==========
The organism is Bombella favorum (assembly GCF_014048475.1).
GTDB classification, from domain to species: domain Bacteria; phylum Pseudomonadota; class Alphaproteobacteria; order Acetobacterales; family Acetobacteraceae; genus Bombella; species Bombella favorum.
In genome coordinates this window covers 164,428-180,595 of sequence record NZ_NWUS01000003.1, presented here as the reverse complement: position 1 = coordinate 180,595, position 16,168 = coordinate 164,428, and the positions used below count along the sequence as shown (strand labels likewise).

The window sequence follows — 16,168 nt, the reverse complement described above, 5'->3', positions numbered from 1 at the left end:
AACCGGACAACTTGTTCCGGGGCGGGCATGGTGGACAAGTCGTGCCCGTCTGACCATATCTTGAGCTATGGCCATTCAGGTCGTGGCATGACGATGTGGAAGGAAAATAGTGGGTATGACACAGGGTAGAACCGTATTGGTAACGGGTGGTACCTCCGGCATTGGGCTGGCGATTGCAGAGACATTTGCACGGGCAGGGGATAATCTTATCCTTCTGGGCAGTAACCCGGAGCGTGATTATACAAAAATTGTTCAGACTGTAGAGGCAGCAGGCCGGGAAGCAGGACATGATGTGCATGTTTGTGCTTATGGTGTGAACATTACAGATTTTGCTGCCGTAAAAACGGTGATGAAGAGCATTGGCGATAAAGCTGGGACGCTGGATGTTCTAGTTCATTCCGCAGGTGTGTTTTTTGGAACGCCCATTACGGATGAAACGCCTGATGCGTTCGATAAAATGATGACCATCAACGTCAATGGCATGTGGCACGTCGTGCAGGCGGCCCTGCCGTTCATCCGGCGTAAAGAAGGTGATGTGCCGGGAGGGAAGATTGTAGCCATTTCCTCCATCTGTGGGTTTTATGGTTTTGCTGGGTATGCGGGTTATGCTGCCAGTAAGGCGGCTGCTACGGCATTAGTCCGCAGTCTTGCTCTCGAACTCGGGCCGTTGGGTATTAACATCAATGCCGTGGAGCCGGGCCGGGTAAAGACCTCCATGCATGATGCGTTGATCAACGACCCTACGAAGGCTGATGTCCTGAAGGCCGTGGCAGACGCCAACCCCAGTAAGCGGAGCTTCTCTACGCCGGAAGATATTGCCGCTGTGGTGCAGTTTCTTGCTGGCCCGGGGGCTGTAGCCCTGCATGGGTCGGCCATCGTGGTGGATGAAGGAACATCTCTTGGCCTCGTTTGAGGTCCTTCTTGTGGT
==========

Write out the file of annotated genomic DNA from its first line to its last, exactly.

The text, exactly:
The organism is Bombella favorum (assembly GCF_014048475.1).
GTDB classification, from domain to species: domain Bacteria; phylum Pseudomonadota; class Alphaproteobacteria; order Acetobacterales; family Acetobacteraceae; genus Bombella; species Bombella favorum.
In genome coordinates this window covers 164,428-180,595 of sequence record NZ_NWUS01000003.1, presented here as the reverse complement: position 1 = coordinate 180,595, position 16,168 = coordinate 164,428, and the positions used below count along the sequence as shown (strand labels likewise).

The window sequence follows — 16,168 nt, the reverse complement described above, 5'->3', positions numbered from 1 at the left end:
AACCGGACAACTTGTTCCGGGGCGGGCATGGTGGACAAGTCGTGCCCGTCTGACCATATCTTGAGCTATGGCCATTCAGGTCGTGGCATGACGATGTGGAAGGAAAATAGTGGGTATGACACAGGGTAGAACCGTATTGGTAACGGGTGGTACCTCCGGCATTGGGCTGGCGATTGCAGAGACATTTGCACGGGCAGGGGATAATCTTATCCTTCTGGGCAGTAACCCGGAGCGTGATTATACAAAAATTGTTCAGACTGTAGAGGCAGCAGGCCGGGAAGCAGGACATGATGTGCATGTTTGTGCTTATGGTGTGAACATTACAGATTTTGCTGCCGTAAAAACGGTGATGAAGAGCATTGGCGATAAAGCTGGGACGCTGGATGTTCTAGTTCATTCCGCAGGTGTGTTTTTTGGAACGCCCATTACGGATGAAACGCCTGATGCGTTCGATAAAATGATGACCATCAACGTCAATGGCATGTGGCACGTCGTGCAGGCGGCCCTGCCGTTCATCCGGCGTAAAGAAGGTGATGTGCCGGGAGGGAAGATTGTAGCCATTTCCTCCATCTGTGGGTTTTATGGTTTTGCTGGGTATGCGGGTTATGCTGCCAGTAAGGCGGCTGCTACGGCATTAGTCCGCAGTCTTGCTCTCGAACTCGGGCCGTTGGGTATTAACATCAATGCCGTGGAGCCGGGCCGGGTAAAGACCTCCATGCATGATGCGTTGATCAACGACCCTACGAAGGCTGATGTCCTGAAGGCCGTGGCAGACGCCAACCCCAGTAAGCGGAGCTTCTCTACGCCGGAAGATATTGCCGCTGTGGTGCAGTTTCTTGCTGGCCCGGGGGCTGTAGCCCTGCATGGGTCGGCCATCGTGGTGGATGAAGGAACATCTCTTGGCCTCGTTTGAGGTCCTTCTTGTGGT